The 7-minute workout may not be suitable for advanced exercisers or people with specific performance goals. Also, depending on your fitness level, you may need to do a few rounds of the 7-minute workout to get in a high intensity workout.
Before starting the 7-minute workout, there are a few things you should consider.
First, if you have a current or preexisting injury, health condition, or are new to exercise, you should consult your healthcare provider to make sure it’s right for you.
Second, you should do a light warmup before diving into the 7-minute workout. This will help lower your risk of injury by preparing your muscles and joints for the workout ahead.
Finally, the 7-minute workout may not be suitable for people who are new to exercise and have very low cardio endurance. In this case, it’s better to start with lower intensity exercise such as walking.
Before starting the 7-minute workout, you’ll want to make sure you do a light warm-up first. Also be sure to speak with a healthcare provider if you are new to exercise or have any injuries or serious medical conditions.
If you want to try the 7-minute workout on your own, follow the instructions below.
After you’ve warmed up with some dynamic stretches and movements, set your timer to 30 seconds and start the first exercise. You’ll only rest 10 seconds between each exercise. Here’s the list of exercises in order you should do them:
- Jumping jacks (30 seconds)
- Wall sit (30 seconds)
- Pushups (30 seconds)
- Crunches (30 seconds)
- Step-up onto chair, alternating legs (30 seconds)
- Squats (30 seconds)
- Triceps dips, using a chair or bench (30 seconds)
- Forearm plank (30 seconds)
- High-knees or running in place (30 seconds)
- Lunges, alternating legs (30 seconds)
- Pushups with rotation, alternating sides (30 seconds)
- Side plank (30 seconds)
Once you’ve completed all 12 exercises, take a break for 1–2 minutes and repeat the circuit another 2–3 times.
To do the 7-minute workout, you’ll perform on exercise for 30 seconds followed by a 10 second rest. Continue through each exercise until you reach the end. Ideally, repeat this 2–3 times.
If you’re giving it your all, you can get in a pretty good workout in just seven minutes.
The key is that you need to be at a high-intensity the entire time, which can be quite the challenge.
But, if you’re trying to lose weight, exercising for only seven minutes may not burn many calories during the exercise and may not be long enough to achieve excess post-exercise oxygen consumption (EPOC), which burns calories hours after the workout is finished (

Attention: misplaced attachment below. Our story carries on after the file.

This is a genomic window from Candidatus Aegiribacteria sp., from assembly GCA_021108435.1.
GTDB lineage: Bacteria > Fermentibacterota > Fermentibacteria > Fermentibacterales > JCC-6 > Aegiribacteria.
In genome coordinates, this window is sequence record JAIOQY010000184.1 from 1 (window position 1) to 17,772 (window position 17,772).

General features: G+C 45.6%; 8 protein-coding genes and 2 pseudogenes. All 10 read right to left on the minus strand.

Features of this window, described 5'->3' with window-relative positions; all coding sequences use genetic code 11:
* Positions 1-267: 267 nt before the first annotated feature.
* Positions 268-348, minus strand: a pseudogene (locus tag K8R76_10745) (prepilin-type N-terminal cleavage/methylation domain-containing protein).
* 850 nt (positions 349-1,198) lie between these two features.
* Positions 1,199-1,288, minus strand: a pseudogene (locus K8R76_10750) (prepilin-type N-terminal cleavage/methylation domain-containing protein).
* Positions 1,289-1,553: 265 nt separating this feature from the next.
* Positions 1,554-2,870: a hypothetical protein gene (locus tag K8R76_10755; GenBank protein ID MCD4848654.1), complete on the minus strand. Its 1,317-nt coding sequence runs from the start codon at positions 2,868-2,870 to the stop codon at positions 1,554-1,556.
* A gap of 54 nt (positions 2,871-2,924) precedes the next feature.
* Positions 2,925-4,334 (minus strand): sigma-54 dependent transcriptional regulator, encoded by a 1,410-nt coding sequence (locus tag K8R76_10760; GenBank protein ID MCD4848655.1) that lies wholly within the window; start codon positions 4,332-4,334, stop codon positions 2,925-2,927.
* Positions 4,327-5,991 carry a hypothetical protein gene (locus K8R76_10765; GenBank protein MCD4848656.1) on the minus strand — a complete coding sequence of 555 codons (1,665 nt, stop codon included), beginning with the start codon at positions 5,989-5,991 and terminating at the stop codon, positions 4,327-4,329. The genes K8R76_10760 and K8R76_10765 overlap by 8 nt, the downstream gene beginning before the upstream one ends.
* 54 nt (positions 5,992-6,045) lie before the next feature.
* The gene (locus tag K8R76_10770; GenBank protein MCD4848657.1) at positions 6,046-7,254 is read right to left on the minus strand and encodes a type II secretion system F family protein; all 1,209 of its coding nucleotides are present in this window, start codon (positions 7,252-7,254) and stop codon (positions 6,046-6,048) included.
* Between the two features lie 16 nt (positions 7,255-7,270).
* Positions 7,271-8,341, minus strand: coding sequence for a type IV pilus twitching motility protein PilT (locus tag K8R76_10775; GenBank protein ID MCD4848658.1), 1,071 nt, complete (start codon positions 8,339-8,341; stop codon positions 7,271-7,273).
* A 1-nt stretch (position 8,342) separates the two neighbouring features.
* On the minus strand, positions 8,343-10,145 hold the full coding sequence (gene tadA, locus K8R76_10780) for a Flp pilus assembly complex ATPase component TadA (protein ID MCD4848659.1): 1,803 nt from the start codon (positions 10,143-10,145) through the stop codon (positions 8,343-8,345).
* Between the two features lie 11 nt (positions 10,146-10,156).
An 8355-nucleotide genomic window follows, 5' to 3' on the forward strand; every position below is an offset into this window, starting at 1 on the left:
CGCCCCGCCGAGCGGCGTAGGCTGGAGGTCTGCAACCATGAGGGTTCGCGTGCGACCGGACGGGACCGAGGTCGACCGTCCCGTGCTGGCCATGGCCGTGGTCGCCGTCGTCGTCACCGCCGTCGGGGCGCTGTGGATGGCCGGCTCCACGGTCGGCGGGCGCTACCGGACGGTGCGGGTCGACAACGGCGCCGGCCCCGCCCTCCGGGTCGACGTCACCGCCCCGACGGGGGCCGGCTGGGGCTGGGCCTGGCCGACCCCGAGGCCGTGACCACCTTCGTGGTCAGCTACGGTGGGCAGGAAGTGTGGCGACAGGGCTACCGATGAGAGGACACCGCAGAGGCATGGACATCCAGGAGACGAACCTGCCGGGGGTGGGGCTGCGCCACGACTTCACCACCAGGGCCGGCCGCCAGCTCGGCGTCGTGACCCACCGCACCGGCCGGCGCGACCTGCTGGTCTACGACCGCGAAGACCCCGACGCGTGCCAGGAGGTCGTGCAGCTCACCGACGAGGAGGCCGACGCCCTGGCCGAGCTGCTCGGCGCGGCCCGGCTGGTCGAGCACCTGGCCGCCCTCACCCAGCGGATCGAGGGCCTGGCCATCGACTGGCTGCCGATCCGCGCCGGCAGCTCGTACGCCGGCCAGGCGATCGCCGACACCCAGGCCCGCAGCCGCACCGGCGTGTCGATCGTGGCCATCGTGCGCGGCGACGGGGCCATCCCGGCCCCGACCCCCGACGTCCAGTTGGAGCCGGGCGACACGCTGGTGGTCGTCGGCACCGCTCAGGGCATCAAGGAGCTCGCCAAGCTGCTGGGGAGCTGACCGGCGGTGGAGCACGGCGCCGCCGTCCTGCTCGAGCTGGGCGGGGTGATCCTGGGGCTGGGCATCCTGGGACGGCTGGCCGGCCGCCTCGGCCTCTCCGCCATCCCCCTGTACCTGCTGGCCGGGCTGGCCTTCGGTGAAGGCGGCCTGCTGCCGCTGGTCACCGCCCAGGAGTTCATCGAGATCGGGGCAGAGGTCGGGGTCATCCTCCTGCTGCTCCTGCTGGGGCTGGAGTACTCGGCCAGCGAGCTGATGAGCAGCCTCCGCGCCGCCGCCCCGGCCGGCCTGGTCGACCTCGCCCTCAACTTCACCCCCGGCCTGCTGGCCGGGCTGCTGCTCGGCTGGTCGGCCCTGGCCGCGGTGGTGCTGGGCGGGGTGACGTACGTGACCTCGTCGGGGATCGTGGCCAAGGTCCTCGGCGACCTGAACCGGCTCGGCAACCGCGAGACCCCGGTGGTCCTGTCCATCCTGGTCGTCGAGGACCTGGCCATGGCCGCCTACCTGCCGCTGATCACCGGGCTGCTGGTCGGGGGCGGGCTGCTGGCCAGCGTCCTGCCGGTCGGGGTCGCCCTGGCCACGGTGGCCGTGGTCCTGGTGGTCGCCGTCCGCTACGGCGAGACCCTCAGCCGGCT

To remedy this, try to do a few rounds of the 7-minute workout which will extend the time you’re exercising and keep your heart rate up for a longer time.
Nevertheless, if you only have seven minutes a day to exercise, then I still recommend this workout. Remember, any increase in physical activity is always a great idea.
Depending on your intensity, you may be able to get in a good workout in just seven minutes.
The 7-minute workout is a quick, convenient workout that will get your heart rate up and strengthen your muscles.
Though short, you can get in a good workout if you give it your all and maintain a high intensity the entire time. For best results, I recommend repeating the workout 2–3 times.
But, if you have specific performance goals or are an experienced exerciser, you may not benefit much from the 7-minute workout.
Overall, the 7-minute workout can be a great option if you’re trying to establish a workout habit, if you’re running short on time, if you dislike exercising for long periods of time, of if you prefer full-body workouts.
The 7-minute workout is a good option for people with limited time and want to get in a quick full-body workout. If you have certain performance goals, it’s probably not right for you.
The 7-minute workout is a full-body workout that requires little equipment and time.
It targets all major muscle groups and gets your heart racing in as little as seven minutes. Over time, this can help to strengthen your heart, lungs, and muscles to improve your fitness.
For best results, try to repeat the 7-minute workout a few times for the best results. Though, this means you’re likely exercising for longer than seven minutes.
Depending on your fitness level and goals, the 7-minute workout may or may not be right for you. But, if you’re just trying to get in some more movement in your day, then this is a great place to start.